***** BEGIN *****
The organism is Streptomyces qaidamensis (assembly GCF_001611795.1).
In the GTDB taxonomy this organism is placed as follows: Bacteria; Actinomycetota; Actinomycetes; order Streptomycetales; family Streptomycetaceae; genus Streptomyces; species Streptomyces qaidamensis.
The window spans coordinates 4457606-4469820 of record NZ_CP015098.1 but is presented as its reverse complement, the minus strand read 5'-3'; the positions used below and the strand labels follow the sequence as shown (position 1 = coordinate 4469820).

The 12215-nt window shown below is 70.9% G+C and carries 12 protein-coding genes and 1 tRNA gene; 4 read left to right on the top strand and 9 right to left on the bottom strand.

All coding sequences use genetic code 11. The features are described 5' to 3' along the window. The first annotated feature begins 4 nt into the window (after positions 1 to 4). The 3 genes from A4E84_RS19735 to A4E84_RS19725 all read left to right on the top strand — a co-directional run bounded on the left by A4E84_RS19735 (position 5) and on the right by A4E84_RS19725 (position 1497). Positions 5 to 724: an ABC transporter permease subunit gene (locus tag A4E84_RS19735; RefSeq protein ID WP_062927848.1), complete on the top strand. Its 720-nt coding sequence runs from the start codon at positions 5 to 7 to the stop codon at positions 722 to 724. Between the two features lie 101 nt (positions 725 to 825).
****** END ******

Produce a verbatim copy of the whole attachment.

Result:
The organism is Streptomyces qaidamensis (assembly GCF_001611795.1).
In the GTDB taxonomy this organism is placed as follows: Bacteria; Actinomycetota; Actinomycetes; order Streptomycetales; family Streptomycetaceae; genus Streptomyces; species Streptomyces qaidamensis.
The window spans coordinates 4457606-4469820 of record NZ_CP015098.1 but is presented as its reverse complement, the minus strand read 5'-3'; the positions used below and the strand labels follow the sequence as shown (position 1 = coordinate 4469820).

The 12215-nt window shown below is 70.9% G+C and carries 12 protein-coding genes and 1 tRNA gene; 4 read left to right on the top strand and 9 right to left on the bottom strand.

All coding sequences use genetic code 11. The features are described 5' to 3' along the window. The first annotated feature begins 4 nt into the window (after positions 1 to 4). The 3 genes from A4E84_RS19735 to A4E84_RS19725 all read left to right on the top strand — a co-directional run bounded on the left by A4E84_RS19735 (position 5) and on the right by A4E84_RS19725 (position 1497). Positions 5 to 724: an ABC transporter permease subunit gene (locus tag A4E84_RS19735; RefSeq protein ID WP_062927848.1), complete on the top strand. Its 720-nt coding sequence runs from the start codon at positions 5 to 7 to the stop codon at positions 722 to 724. Between the two features lie 101 nt (positions 725 to 825).